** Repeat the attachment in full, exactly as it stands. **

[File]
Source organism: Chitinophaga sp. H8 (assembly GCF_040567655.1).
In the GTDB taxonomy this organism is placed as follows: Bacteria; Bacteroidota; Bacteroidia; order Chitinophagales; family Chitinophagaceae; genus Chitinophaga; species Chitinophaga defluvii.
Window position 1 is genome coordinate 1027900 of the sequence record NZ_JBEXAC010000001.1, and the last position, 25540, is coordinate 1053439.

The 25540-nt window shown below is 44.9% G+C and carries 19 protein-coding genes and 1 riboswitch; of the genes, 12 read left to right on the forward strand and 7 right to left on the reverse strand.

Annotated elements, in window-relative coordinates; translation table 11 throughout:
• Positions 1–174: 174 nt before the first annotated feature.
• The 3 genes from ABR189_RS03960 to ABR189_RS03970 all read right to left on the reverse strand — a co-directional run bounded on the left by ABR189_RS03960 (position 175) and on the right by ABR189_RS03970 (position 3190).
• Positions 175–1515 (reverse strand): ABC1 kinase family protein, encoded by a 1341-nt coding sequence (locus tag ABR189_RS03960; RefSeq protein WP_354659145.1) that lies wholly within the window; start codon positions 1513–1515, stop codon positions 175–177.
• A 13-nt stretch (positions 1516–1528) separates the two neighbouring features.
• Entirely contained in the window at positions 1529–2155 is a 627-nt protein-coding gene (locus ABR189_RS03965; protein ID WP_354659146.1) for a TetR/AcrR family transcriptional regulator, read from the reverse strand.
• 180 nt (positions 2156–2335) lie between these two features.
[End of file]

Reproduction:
Source organism: Chitinophaga sp. H8 (assembly GCF_040567655.1).
In the GTDB taxonomy this organism is placed as follows: Bacteria; Bacteroidota; Bacteroidia; order Chitinophagales; family Chitinophagaceae; genus Chitinophaga; species Chitinophaga defluvii.
Window position 1 is genome coordinate 1027900 of the sequence record NZ_JBEXAC010000001.1, and the last position, 25540, is coordinate 1053439.

The 25540-nt window shown below is 44.9% G+C and carries 19 protein-coding genes and 1 riboswitch; of the genes, 12 read left to right on the forward strand and 7 right to left on the reverse strand.

Annotated elements, in window-relative coordinates; translation table 11 throughout:
• Positions 1–174: 174 nt before the first annotated feature.
• The 3 genes from ABR189_RS03960 to ABR189_RS03970 all read right to left on the reverse strand — a co-directional run bounded on the left by ABR189_RS03960 (position 175) and on the right by ABR189_RS03970 (position 3190).
• Positions 175–1515 (reverse strand): ABC1 kinase family protein, encoded by a 1341-nt coding sequence (locus tag ABR189_RS03960; RefSeq protein WP_354659145.1) that lies wholly within the window; start codon positions 1513–1515, stop codon positions 175–177.
• A 13-nt stretch (positions 1516–1528) separates the two neighbouring features.
• Entirely contained in the window at positions 1529–2155 is a 627-nt protein-coding gene (locus ABR189_RS03965; protein ID WP_354659146.1) for a TetR/AcrR family transcriptional regulator, read from the reverse strand.
• 180 nt (positions 2156–2335) lie between these two features.